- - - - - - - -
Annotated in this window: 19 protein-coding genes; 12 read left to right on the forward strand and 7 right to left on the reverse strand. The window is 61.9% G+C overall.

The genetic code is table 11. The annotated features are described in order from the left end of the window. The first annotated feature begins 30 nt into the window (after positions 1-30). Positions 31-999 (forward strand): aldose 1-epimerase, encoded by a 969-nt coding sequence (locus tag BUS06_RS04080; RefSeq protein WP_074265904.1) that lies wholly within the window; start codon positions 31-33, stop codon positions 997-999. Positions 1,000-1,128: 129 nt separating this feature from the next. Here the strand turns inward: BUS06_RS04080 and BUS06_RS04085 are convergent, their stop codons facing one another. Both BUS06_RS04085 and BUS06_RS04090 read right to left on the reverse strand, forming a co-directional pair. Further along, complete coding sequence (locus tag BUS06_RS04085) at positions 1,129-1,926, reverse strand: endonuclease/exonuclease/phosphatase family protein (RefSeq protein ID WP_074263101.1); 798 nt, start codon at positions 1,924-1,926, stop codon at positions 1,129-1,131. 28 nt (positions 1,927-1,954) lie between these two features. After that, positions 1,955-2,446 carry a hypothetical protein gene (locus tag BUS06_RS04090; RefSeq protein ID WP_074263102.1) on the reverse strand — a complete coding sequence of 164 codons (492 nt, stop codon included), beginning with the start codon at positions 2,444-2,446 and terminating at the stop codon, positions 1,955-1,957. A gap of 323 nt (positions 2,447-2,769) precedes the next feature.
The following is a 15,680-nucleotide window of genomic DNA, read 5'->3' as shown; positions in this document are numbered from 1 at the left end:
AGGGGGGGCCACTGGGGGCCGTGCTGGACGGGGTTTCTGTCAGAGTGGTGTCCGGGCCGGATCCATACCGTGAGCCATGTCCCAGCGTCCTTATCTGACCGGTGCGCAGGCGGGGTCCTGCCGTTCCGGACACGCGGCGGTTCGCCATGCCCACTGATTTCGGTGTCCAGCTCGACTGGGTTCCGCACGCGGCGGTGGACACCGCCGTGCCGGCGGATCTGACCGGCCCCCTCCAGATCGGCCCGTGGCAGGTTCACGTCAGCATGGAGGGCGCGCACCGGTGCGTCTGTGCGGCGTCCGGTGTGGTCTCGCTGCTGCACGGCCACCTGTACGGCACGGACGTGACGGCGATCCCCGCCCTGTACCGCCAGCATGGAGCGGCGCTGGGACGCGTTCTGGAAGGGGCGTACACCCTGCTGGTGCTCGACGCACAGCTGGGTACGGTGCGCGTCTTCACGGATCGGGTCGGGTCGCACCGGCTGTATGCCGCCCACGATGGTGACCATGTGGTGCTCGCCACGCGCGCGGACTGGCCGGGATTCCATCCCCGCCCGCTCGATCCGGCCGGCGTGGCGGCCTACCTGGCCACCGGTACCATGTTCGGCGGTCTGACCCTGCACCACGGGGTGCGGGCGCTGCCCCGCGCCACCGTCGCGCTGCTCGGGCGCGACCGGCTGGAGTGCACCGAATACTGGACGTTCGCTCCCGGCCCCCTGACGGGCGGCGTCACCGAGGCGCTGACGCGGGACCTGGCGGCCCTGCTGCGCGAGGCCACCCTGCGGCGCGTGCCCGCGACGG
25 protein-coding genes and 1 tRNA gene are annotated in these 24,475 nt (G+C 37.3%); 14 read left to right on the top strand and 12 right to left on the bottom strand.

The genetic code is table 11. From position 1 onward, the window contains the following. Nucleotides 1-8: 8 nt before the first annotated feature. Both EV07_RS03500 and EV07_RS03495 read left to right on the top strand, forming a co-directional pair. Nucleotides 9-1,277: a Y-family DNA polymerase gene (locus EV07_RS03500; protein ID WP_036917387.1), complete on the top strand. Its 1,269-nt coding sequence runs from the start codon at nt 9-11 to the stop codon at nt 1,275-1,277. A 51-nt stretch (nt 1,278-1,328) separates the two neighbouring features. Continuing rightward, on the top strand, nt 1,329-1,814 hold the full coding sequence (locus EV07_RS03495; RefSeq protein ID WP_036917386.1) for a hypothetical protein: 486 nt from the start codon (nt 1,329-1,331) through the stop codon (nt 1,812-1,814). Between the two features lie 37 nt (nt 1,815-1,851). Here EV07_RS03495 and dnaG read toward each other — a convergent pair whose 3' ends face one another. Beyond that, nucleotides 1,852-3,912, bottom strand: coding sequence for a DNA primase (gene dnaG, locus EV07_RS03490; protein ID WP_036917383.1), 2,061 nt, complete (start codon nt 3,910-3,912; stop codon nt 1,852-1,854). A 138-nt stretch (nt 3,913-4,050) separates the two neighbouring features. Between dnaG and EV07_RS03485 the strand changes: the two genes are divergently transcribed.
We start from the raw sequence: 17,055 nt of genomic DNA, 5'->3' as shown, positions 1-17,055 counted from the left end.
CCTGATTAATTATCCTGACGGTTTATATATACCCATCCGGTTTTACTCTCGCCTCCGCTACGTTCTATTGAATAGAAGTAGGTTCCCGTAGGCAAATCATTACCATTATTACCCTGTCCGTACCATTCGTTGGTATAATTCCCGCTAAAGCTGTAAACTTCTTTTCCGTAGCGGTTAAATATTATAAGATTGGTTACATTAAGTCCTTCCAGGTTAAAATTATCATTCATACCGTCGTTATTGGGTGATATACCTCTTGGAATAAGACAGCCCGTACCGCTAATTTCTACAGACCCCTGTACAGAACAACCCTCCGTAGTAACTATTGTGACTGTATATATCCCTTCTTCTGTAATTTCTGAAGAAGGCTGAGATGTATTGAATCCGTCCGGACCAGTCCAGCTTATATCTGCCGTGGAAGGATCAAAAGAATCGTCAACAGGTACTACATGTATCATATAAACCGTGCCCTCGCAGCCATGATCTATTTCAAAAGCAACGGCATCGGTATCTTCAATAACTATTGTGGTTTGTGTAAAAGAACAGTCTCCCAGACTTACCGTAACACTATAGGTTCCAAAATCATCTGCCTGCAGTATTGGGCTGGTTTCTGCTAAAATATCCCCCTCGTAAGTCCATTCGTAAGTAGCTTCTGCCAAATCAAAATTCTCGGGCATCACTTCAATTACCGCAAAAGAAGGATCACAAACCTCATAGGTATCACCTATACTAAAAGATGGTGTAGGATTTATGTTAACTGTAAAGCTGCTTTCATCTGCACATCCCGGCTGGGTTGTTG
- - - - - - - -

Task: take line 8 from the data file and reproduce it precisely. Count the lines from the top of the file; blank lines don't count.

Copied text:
CCTGATTAATTATCCTGACGGTTTATATATACCCATCCGGTTTTACTCTCGCCTCCGCTACGTTCTATTGAATAGAAGTAGGTTCCCGTAGGCAAATCATTACCATTATTACCCTGTCCGTACCATTCGTTGGTATAATTCCCGCTAAAGCTGTAAACTTCTTTTCCGTAGCGGTTAAATATTATAAGATTGGTTACATTAAGTCCTTCCAGGTTAAAATTATCATTCATACCGTCGTTATTGGGTGATATACCTCTTGGAATAAGACAGCCCGTACCGCTAATTTCTACAGACCCCTGTACAGAACAACCCTCCGTAGTAACTATTGTGACTGTATATATCCCTTCTTCTGTAATTTCTGAAGAAGGCTGAGATGTATTGAATCCGTCCGGACCAGTCCAGCTTATATCTGCCGTGGAAGGATCAAAAGAATCGTCAACAGGTACTACATGTATCATATAAACCGTGCCCTCGCAGCCATGATCTATTTCAAAAGCAACGGCATCGGTATCTTCAATAACTATTGTGGTTTGTGTAAAAGAACAGTCTCCCAGACTTACCGTAACACTATAGGTTCCAAAATCATCTGCCTGCAGTATTGGGCTGGTTTCTGCTAAAATATCCCCCTCGTAAGTCCATTCGTAAGTAGCTTCTGCCAAATCAAAATTCTCGGGCATCACTTCAATTACCGCAAAAGAAGGATCACAAACCTCATAGGTATCACCTATACTAAAAGATGGTGTAGGATTTATGTTAACTGTAAAGCTGCTTTCATCTGCACATCCCGGCTGGGTTGTTG